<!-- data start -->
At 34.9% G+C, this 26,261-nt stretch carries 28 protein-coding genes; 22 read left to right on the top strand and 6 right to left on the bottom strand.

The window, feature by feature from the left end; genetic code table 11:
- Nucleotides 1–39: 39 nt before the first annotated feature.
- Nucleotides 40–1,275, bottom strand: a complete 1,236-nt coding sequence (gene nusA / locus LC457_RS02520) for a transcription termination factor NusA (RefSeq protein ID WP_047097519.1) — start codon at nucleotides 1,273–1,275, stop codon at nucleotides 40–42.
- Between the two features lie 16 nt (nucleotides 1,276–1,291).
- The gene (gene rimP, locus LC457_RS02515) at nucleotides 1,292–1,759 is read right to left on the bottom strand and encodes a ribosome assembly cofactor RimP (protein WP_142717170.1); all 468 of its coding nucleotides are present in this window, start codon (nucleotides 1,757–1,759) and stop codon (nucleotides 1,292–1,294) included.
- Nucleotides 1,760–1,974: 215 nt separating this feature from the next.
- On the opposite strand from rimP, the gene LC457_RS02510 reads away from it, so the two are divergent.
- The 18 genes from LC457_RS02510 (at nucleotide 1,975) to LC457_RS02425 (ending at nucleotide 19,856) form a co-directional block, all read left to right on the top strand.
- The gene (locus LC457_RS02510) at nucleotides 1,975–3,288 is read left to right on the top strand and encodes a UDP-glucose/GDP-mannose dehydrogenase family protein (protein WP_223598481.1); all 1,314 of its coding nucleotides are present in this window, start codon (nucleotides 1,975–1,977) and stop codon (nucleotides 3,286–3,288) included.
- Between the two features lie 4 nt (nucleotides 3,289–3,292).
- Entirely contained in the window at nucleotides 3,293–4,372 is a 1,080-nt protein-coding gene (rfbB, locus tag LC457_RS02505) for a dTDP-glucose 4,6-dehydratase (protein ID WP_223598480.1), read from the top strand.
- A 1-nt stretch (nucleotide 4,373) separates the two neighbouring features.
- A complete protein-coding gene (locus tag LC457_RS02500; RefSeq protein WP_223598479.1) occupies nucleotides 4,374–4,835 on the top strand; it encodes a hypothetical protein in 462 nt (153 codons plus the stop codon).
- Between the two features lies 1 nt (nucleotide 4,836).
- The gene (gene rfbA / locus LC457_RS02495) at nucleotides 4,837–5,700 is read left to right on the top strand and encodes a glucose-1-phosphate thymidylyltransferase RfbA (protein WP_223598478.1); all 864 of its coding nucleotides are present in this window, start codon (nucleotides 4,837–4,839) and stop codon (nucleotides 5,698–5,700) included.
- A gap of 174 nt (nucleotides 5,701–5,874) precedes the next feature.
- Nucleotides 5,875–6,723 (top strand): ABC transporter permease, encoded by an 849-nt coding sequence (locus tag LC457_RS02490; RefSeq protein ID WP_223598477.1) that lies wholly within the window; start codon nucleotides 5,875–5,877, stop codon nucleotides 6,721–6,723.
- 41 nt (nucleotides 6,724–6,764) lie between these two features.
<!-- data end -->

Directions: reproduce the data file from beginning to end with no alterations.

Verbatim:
At 34.9% G+C, this 26,261-nt stretch carries 28 protein-coding genes; 22 read left to right on the top strand and 6 right to left on the bottom strand.

The window, feature by feature from the left end; genetic code table 11:
- Nucleotides 1–39: 39 nt before the first annotated feature.
- Nucleotides 40–1,275, bottom strand: a complete 1,236-nt coding sequence (gene nusA / locus LC457_RS02520) for a transcription termination factor NusA (RefSeq protein ID WP_047097519.1) — start codon at nucleotides 1,273–1,275, stop codon at nucleotides 40–42.
- Between the two features lie 16 nt (nucleotides 1,276–1,291).
- The gene (gene rimP, locus LC457_RS02515) at nucleotides 1,292–1,759 is read right to left on the bottom strand and encodes a ribosome assembly cofactor RimP (protein WP_142717170.1); all 468 of its coding nucleotides are present in this window, start codon (nucleotides 1,757–1,759) and stop codon (nucleotides 1,292–1,294) included.
- Nucleotides 1,760–1,974: 215 nt separating this feature from the next.
- On the opposite strand from rimP, the gene LC457_RS02510 reads away from it, so the two are divergent.
- The 18 genes from LC457_RS02510 (at nucleotide 1,975) to LC457_RS02425 (ending at nucleotide 19,856) form a co-directional block, all read left to right on the top strand.
- The gene (locus LC457_RS02510) at nucleotides 1,975–3,288 is read left to right on the top strand and encodes a UDP-glucose/GDP-mannose dehydrogenase family protein (protein WP_223598481.1); all 1,314 of its coding nucleotides are present in this window, start codon (nucleotides 1,975–1,977) and stop codon (nucleotides 3,286–3,288) included.
- Between the two features lie 4 nt (nucleotides 3,289–3,292).
- Entirely contained in the window at nucleotides 3,293–4,372 is a 1,080-nt protein-coding gene (rfbB, locus tag LC457_RS02505) for a dTDP-glucose 4,6-dehydratase (protein ID WP_223598480.1), read from the top strand.
- A 1-nt stretch (nucleotide 4,373) separates the two neighbouring features.
- A complete protein-coding gene (locus tag LC457_RS02500; RefSeq protein WP_223598479.1) occupies nucleotides 4,374–4,835 on the top strand; it encodes a hypothetical protein in 462 nt (153 codons plus the stop codon).
- Between the two features lies 1 nt (nucleotide 4,836).
- The gene (gene rfbA / locus LC457_RS02495) at nucleotides 4,837–5,700 is read left to right on the top strand and encodes a glucose-1-phosphate thymidylyltransferase RfbA (protein WP_223598478.1); all 864 of its coding nucleotides are present in this window, start codon (nucleotides 4,837–4,839) and stop codon (nucleotides 5,698–5,700) included.
- A gap of 174 nt (nucleotides 5,701–5,874) precedes the next feature.
- Nucleotides 5,875–6,723 (top strand): ABC transporter permease, encoded by an 849-nt coding sequence (locus tag LC457_RS02490; RefSeq protein ID WP_223598477.1) that lies wholly within the window; start codon nucleotides 5,875–5,877, stop codon nucleotides 6,721–6,723.
- 41 nt (nucleotides 6,724–6,764) lie between these two features.